I am commenting on the article in the NY Times referring to the findings of an IOM report in which medication-related injuries are on the rise as measured by an annual increase to 1.9million in 2008 from 1.2million in 2004. This trend directly correlates with CDC data that shows a trend of increasing medication use for those over 65, with 37 percent of those now taking at least 5 medications. The number of medications you take directly correlates with your risk of experiencing a medication-related injury. Segue to the concept that many older adults, especially those in their 80′s and 90′s, function at a higher level with less cognitive impairment when taking FEWER medications, it appears as if we have a war on our hands. Sounds as if we need Nancy Reagan back, this time to tell older adults, “Just say no to drugs!”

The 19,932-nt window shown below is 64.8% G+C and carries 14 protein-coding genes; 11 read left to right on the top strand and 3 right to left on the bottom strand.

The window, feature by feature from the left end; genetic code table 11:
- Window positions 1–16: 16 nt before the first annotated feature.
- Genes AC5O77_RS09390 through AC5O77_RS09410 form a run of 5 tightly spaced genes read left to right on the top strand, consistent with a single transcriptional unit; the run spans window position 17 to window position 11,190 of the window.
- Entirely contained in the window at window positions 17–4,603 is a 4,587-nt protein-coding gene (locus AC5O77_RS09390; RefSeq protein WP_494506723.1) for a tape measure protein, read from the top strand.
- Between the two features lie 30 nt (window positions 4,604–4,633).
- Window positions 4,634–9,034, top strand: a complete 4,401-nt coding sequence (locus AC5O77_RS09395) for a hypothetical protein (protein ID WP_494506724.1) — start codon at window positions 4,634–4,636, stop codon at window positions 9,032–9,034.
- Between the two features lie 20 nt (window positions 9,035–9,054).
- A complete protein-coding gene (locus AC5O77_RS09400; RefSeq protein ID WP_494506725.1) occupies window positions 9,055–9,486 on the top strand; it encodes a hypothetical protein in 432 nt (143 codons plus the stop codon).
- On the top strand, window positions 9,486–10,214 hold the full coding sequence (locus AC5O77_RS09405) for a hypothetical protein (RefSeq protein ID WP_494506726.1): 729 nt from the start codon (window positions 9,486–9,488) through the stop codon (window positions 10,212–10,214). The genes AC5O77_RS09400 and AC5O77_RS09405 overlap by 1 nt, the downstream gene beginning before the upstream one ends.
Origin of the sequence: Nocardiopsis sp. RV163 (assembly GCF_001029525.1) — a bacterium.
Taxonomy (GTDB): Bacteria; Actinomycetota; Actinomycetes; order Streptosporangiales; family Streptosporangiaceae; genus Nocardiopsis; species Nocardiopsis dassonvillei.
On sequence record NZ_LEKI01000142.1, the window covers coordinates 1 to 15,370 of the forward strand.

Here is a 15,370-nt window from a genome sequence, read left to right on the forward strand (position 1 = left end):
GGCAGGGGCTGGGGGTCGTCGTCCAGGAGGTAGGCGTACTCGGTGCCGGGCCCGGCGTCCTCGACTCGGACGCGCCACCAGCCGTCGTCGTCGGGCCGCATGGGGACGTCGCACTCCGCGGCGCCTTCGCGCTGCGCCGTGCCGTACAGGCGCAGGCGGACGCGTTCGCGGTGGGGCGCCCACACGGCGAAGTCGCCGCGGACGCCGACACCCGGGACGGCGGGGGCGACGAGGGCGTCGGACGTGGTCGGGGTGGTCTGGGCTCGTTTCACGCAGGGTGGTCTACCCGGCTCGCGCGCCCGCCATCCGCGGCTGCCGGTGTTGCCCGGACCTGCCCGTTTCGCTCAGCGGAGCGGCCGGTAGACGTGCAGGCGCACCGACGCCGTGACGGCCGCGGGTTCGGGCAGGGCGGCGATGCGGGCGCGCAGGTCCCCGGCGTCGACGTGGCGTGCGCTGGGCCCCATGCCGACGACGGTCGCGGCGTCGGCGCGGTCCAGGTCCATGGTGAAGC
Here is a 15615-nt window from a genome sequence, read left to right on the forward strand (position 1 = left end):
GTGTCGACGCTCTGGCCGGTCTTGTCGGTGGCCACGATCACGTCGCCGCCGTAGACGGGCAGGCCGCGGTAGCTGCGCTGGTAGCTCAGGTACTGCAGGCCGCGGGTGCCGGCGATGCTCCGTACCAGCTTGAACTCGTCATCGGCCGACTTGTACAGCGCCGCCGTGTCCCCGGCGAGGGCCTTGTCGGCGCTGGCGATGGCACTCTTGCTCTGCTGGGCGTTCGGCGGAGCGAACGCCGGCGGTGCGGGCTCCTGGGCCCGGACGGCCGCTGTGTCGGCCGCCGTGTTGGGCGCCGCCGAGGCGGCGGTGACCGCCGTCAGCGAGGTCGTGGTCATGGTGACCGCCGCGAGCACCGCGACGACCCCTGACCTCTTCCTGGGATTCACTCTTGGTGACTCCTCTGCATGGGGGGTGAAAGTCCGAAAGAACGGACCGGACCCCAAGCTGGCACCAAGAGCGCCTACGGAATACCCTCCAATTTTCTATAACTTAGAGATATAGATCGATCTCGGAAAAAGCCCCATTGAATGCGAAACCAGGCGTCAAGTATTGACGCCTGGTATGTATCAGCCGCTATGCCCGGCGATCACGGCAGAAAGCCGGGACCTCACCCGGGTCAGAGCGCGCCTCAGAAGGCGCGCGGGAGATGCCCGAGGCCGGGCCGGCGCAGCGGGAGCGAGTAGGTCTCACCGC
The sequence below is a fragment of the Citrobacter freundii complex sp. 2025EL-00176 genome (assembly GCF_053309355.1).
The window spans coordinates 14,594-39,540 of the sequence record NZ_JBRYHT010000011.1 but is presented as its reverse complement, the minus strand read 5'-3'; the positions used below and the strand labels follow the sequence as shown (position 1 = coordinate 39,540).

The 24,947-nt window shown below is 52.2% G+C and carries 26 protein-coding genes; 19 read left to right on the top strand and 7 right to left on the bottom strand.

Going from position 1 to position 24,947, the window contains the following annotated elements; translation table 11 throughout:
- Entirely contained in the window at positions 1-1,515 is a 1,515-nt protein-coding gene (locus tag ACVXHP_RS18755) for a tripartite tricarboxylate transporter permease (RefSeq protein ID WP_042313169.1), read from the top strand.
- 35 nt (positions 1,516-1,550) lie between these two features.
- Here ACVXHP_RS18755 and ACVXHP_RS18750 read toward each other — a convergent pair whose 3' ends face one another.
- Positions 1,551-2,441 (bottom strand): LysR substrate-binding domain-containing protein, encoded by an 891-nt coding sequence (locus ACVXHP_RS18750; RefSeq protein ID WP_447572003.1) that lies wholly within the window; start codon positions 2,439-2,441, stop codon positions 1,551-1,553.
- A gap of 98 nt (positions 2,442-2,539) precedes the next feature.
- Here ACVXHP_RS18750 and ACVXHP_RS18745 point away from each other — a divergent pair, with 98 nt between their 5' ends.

The findings from Doron Garfinkel, MD & Derelie Mangin, MBChB in their study published in the Archives of Internal Medicine in October 2010, Feasibility Study of a Systematic Approach for Discontinuation of Multiple Medications in Older Adults, is a clear reminder that we need to employ established criteria that help us minimize medication use in the older adult population in order to maintain function and quality of life.